Sunday, December 27, 2020


 August 7, 2020

Five months into The Great COVID-19 Epidemic of 2020, we were getting pretty tired of staying home, but we were hesitant to travel. However, when our son Sam proposed meeting up in Northern California to explore the Redwood and Sequoia National Parks and surrounding areas, we figured that was a trip we could make pretty safely at the time. The numbers of cases were down and we would be in a place where we could be outdoors almost all day.

The plan was to pick up Sam at the Redding Airport, so we got an early start and headed north. It is a 600-mile drive, and not always particularly interesting.

About the only excitement was this silo and mailbox painted with cherries. Yup, pretty boring.

Of course, Bob did have to take a side road when he saw a sign for the Tule Elk State Natural Reserve. It is located in the No-Man's Land 20 miles or so west of Bakersfield and three miles off the 5 freeway. Never heard of it? Neither had we.

Monday, December 14, 2020


February 17, 2020

We had to be at JFK Airport by early afternoon for our flight home. Andrew was at work and we had the morning to kill, so we decided to go grazing in one of our favorite neighborhoods--Flushing, which is located in the borough of Queens.

The more I learn about Flushing, the more I wonder why I had never heard of it before Andrew introduced us to it in 2018. For example, it has the third busiest intersection in NYC, behind Times Square and Herald Square. Even now that I know about it, I never hear of anyone else who has been there.

Until about 1970, the population of Flushing was mostly white with a smattering of Japanese and South Koreans, but in 1970 a wave of Mandarin-speaking Taiwanese arrived in NYC and started to settle in Flushing. At the time, Manhattan's Chinatown was inhabited by primarily Cantonese speakers, so it makes sense that a separate neighborhood was formed. Flushing is now substantially larger than Manhattan's Chinatown (72,000 and 48,000, respectively), and is in fact the world's largest Chinatown. By the way, there actually are several other smaller Chinese neighborhoods in New York City, where 6% of the overall population is Chinese-American.

On our first trip to Flushing two years prior, Andrew took us to his favorite dumpling spot, White Bear, a little hole in the wall on Roosevelt Avenue. 

Saturday, December 12, 2020


 February 16, 2020

Every time we visit Andrew we try to explore a different part of New York City or the surrounding area. On previous trips we have gone to places like Albany, Hyde Park, Valhalla, and Long Island's Sagamore Hill.

On our full day in New York, we rented a car and drove along the south side of Long Island, all the way to the Hamptons and the Montauk Lighthouse on the far end.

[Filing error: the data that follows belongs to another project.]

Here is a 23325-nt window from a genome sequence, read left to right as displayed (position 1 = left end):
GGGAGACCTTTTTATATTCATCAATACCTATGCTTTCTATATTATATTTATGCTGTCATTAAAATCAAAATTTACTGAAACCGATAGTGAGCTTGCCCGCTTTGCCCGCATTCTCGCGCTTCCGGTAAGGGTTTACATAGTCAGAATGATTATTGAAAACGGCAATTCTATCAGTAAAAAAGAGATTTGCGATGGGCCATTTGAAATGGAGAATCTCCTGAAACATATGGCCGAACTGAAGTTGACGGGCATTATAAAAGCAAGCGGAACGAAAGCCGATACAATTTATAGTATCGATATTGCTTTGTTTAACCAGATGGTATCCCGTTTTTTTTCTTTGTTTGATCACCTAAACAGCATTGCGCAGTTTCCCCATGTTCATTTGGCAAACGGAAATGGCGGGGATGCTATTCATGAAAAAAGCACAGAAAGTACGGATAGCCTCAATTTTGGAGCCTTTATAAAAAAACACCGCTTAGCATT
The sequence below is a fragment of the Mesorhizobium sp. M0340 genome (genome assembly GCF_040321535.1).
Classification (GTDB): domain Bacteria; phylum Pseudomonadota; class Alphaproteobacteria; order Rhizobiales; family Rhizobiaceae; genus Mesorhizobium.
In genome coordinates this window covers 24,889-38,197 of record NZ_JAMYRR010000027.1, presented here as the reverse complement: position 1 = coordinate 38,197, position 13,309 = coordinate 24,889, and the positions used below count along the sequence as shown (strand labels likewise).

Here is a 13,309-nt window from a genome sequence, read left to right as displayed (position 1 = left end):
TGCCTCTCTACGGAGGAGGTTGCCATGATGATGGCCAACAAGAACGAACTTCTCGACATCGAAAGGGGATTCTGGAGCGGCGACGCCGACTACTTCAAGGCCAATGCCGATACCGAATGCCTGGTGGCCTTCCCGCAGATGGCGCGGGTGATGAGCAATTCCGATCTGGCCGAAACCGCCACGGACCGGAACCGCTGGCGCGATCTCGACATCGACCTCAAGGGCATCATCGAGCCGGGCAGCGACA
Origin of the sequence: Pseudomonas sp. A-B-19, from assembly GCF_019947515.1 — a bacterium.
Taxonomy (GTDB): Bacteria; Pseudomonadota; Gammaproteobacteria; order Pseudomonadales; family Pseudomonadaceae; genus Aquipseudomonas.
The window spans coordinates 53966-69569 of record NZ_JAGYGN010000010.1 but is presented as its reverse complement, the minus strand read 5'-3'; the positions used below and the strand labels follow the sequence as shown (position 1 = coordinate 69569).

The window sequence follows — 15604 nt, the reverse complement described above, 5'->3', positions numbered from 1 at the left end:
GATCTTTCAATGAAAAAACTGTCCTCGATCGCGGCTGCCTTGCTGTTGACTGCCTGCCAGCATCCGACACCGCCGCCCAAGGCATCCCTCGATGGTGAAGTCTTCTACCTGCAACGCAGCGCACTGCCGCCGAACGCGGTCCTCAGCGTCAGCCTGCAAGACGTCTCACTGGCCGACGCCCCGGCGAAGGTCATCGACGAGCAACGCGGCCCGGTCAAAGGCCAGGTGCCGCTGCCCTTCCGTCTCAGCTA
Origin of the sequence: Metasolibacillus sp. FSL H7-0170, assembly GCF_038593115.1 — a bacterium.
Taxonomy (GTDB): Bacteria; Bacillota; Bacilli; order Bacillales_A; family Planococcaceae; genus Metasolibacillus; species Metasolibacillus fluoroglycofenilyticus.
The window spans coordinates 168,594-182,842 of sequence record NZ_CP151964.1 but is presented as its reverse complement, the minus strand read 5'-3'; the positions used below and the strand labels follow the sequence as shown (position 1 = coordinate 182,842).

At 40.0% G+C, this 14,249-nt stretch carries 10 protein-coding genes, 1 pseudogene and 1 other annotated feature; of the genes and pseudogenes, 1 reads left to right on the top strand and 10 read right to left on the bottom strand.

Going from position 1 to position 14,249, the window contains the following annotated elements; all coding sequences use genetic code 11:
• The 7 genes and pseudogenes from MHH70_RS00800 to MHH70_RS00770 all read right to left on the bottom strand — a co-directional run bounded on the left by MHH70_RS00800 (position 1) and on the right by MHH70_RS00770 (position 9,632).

This obelisk near Jones Beach looks like a World War I or II memorial, but it is actually a fully functioning water tower that supplies the area with all its fresh water. Built in 1930, the inspiration for its design was the bell tower of St. Mark's Basilica in Venice, Italy (picture on right). The Jones Beach Water Tower is somewhere between 188 and 231 feet tall, depending on whom you ask, and extends more than 1,000 feet underground.

Jones Beach Water Tower

We got out at Jones Beach and walked around a bit. It was cold and windy.
Jones Beach

Andrew found this empty egg sac of a skate, which we were amazed he could easily identify. He said it is also called a "mermaid's purse." 
Skate egg sac or "mermaid's purse"

Monday, December 7, 2020


 February 15, 2020

By mid-February, winter is almost over in Southern California, so it was hard to face a day that only made it to 26° by noon and reached a high of 31° in the afternoon.

Andrew had to work, so we were on our own until evening. We desperately needed to catch up on sleep, having slept on the plane the previous night and then spending a very active day in NYC ending with a late night at the theater, so we slept in and got out of the hotel by about 10:15 AM. We had theater tickets for a 2:00 matinee, so we decided to eat lunch and then head to Broadway.

When we visited New York in January 2018, Andrew introduced us to Katz's Delicatessen. We thought we could get a quick bite to eat there, so we took an Uber from the hotel to the East Village. 

We underestimated the Saturday crowd. The line stretched from the counter to the door . . . 

. . . and a solid block further outside.

Wednesday, December 2, 2020


February 14, 2020

In February 2020, about a month before the Covid outbreak in the United States, we flew to New York City for our sixth visit. We had two main purposes for the trip. First and foremost, we wanted to see an art show in which our son had a major piece of work. Second, Bob had given me tickets to Hamilton on Broadway for Christmas (and after Christmas we also picked up tickets for To Kill a Mockingbird on Broadway).

We took a JetBlue red-eye flight, which is our standard method of travel to NYC, and made our way to our hotel in Queens, where we dropped off our luggage and showered. We met up with Andrew and set out to find some lunch in one of our favorite NYC neighborhoods: Flushing (the real Chinatown), which Andrew had introduced us to when we visited in August 2018.

On our way to lunch, we peaked inside the Flushing Post Office, completed in 1934, the middle of the Great Depression. The murals were painted by Vincent Aderente, an Italian-American muralist.

We had lunch at a place Andrew recommended named Dumpling Galaxy. New York Magazine calls it Flushing's best restaurant. It is located on the upper level of a shopping mall full of Chinese stores.

Just looking at the menu was worth the visit. So many yummy options!

Friday, November 20, 2020


 November 6-10, 2019 

You know, it just seems WRONG to write a post on food that my husband was not there to eat with me.  Usually I rely on his food photos, at least in part, for my blog because he is so much more obsessive about taking pictures of food than I am. I didn't have that option this time, and I can tell. My food pictures are a little sparse.